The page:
The Market Week Ahead: Oct. 7 – Oct. 11


Oct. 7, 2019 – Trade is on the front burner this week as a delegation from China travels to Washington to resume talks. 

China, perhaps sensing a turning of the tide given weak economic data in the U.S. recently, suggested over the weekend that it will try to pursue a limited deal that focuses on areas the two sides agree on. This strategy leaves the thornier issues of reforming China’s industrial policies and government subsidies for later, while potentially opening the door for U.S. exports of agricultural and energy products as well as the implementation of some commitments from China on intellectual-property issues and a scaling back of some U.S. tariffs.

President Trump has said repeatedly that he will not agree to anything less than a comprehensive deal that meets all of his demands. How long this week’s negotiations can go on while the two sides seems to have some disagreements about the premise is an interesting question in and of itself, but it doesn’t seem like the sides are particularly close to announcing a deal.

Timing of a deal is important because tariffs are a drag on U.S. businesses and households. Goldman Sachs said in a note released this morning that the cost of tariffs has been borne “entirely” on consumers and businesses in the U.S. According to Goldman, not only have Chinese firms not lowered prices to compensate for the import duties, but U.S. firms have raised prices to reflect the higher cost of the Chinese competition. 

In an economy that is powered by consumer spending, these cost increases paired with stagnant wages likely point to slowing growth in the economy.

Short of a deal, which seems unlikely, the Federal Reserve is where the market, in its great and unmatched wisdom is turning for hope these days. The central bank seems likely to cut rates again when it meets in October in an effort to do what it can to try to keep the economy humming along.

The impact of a 25-basis-point reduction in overnight lending rates on the average consumer is hard to model, but the Fed only has a few levers available and that is the easiest one to pull. 

Positive trade headlines will likely boost the market this week, but announcements about “progress” have been increasingly ineffective at cheering traders as we’ve gotten a number of those that lacked any concrete signs that an actual deal is coming. 

Economic Events this Week

Inflation data on Tuesday and Thursday will be interesting, although PPI and CPI aren’t the Federal Reserve’s preferred measures of inflation, it is likely that those looking to bet on a Fed rate cut will weak numbers as a positive. The FOMC minutes will probably cause some volatility Wednesday afternoon, but it doesn’t seem particularly likely that they’re going to have much lasting effect.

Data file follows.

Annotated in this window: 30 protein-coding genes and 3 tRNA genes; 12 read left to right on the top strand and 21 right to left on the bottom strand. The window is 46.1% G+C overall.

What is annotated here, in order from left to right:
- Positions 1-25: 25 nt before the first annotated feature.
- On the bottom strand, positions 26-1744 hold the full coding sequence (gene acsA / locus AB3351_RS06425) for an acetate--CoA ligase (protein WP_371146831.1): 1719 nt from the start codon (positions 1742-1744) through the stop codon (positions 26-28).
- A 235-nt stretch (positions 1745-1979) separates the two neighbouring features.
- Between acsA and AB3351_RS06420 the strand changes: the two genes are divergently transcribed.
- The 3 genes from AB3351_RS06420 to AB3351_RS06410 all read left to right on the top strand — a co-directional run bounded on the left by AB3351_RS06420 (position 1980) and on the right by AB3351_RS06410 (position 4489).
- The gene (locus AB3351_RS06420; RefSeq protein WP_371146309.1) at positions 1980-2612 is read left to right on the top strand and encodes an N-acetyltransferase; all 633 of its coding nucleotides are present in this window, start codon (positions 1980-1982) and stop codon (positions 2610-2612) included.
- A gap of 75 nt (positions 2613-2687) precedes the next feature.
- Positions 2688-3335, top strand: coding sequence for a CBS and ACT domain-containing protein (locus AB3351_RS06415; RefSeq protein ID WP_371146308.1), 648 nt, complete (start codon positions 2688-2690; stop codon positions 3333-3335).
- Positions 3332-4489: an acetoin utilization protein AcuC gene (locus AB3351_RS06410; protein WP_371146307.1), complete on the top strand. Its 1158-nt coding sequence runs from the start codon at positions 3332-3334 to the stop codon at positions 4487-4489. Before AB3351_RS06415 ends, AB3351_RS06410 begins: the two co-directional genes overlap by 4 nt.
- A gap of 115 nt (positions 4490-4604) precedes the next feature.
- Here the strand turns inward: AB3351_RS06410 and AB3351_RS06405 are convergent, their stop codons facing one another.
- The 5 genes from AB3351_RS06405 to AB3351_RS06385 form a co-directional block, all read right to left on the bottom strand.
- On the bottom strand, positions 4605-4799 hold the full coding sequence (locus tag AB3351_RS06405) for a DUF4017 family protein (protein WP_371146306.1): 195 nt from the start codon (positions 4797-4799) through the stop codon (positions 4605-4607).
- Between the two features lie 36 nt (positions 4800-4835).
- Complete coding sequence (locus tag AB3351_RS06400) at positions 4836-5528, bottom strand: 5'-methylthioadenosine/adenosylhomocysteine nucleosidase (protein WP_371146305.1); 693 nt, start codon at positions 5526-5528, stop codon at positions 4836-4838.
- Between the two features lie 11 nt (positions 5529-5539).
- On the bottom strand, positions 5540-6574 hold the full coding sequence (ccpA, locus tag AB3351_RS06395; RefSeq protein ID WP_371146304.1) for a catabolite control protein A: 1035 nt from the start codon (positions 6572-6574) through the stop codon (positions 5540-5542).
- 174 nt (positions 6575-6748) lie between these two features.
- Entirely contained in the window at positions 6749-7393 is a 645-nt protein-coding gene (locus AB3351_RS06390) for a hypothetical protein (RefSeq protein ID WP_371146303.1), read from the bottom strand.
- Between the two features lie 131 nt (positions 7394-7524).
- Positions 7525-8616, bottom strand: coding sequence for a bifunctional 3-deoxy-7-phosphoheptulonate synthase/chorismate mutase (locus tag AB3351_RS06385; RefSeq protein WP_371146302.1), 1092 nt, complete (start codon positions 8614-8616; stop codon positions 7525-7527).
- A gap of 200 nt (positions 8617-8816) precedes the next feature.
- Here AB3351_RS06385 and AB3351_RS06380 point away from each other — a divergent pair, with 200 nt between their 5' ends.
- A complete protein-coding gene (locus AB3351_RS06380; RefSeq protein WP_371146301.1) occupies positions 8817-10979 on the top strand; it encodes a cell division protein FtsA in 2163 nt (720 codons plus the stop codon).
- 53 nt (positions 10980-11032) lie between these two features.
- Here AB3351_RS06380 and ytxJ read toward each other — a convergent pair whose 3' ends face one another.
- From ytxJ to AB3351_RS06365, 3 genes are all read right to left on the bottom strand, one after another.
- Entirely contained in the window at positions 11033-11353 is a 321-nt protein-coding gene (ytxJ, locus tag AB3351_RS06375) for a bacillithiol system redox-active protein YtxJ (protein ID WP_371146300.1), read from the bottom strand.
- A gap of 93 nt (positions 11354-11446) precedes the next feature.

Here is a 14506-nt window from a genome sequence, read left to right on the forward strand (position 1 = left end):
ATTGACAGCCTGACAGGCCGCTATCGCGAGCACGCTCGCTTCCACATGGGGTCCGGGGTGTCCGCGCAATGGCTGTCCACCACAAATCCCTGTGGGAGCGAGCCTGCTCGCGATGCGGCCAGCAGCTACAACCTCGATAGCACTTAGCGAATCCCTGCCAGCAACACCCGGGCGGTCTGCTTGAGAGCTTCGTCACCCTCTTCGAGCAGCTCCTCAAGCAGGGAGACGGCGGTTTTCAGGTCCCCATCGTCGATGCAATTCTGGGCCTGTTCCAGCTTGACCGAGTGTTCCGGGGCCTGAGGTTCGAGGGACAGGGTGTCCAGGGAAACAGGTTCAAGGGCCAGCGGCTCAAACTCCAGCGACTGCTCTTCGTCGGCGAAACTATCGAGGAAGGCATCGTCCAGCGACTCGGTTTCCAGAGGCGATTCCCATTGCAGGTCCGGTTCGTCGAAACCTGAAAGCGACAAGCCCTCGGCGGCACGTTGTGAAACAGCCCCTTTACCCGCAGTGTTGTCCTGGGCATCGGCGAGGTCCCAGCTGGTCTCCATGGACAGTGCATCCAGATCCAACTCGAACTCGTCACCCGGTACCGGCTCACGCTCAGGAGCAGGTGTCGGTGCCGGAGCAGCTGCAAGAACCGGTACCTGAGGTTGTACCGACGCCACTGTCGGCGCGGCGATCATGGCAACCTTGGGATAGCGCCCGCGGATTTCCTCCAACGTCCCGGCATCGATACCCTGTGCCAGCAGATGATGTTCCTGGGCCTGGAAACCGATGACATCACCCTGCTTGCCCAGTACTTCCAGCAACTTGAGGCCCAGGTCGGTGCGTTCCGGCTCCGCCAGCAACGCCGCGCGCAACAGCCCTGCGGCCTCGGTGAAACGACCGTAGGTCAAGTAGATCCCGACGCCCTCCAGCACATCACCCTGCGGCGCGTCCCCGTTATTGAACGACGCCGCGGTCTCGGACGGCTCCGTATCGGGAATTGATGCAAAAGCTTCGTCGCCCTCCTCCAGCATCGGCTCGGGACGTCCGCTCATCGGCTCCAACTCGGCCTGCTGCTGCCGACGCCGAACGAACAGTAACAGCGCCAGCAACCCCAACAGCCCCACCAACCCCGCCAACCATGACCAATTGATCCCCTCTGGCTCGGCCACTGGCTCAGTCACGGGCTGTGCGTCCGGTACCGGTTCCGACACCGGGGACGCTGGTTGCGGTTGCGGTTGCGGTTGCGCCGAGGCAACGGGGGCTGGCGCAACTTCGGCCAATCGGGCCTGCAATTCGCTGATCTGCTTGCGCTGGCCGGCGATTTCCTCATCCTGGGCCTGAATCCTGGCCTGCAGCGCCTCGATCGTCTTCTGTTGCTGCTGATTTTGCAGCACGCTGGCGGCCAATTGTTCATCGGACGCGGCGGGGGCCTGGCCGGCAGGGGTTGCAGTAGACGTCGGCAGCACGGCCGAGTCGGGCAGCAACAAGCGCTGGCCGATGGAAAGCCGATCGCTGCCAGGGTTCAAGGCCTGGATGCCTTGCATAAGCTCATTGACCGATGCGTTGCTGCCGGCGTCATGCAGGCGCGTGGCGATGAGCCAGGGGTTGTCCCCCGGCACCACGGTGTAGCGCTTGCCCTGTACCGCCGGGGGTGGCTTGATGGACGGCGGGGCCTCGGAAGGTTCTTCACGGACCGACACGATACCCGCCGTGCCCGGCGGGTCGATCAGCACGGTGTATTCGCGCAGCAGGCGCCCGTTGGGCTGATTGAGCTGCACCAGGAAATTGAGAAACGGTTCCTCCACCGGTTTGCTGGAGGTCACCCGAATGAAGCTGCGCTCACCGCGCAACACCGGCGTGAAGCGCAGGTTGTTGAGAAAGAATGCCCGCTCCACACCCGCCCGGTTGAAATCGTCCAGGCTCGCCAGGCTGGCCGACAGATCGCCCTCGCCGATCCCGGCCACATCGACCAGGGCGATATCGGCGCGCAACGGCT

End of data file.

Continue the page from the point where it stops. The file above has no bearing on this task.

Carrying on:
• Tuesday
    • 8:30 a.m. – PPI
  •  Wednesday
    • 10:30 a.m. – EIA Crude Oil Inventories
    • 2:00 p.m. – FOMC Minutes
  • Thursday
    • 8:30 a.m. – CPI
  • Friday
    • 10:00 a.m. – Univ. of Michigan Consumer Sentiment – Prelim

Earnings Reports this Week

This is the calm before the storm. Earnings season begins next week.


  • Before the bell: DPZ, HELE
  • After the bell: LEVI


  • Before the bell: None
  • After the bell: None


  • Before the bell: DAL
  • After the bell: None


  • Before the bell: None

Sector Analysis 

Strong Sectors past Month

These sectors are up 5% or more in the last 20 trading days:

  • Agriculture

Weak sectors past month

These sectors are down 5% or more in the last 20 trading days:

  • Oil Services
  • Broker-Dealers & Securities Exchanges
  • Oil
  • Coal
  • Oil & Gas Exploration

Strong sectors past five trading days

These sectors are up more than 3% in the last five days.

  • None

Weak sectors past five trading days

These sectors are down more than 3% in the last five days.

  • Oil & Gas Exploration
  • Oil Services
  • Oil
  • Broker-Dealers & Securities Exchanges
  • Regional Banks
  • Banks

Bobby Raines

Bobby Raines

Bobby Raines is the Managing Editor of the Market Intelligence Center. He has degrees in Mass Communications and History from Emory & Henry College. Bobby worked at a mid-sized daily newspaper before making a switch to covering the financial industry full time in the years leading up to the financial crisis. He has been a member of the Fresh Brewed Media team since 2011 and has served as a writer and analyst. You can write to him at or follow him on Twitter: @BRatMICenter.

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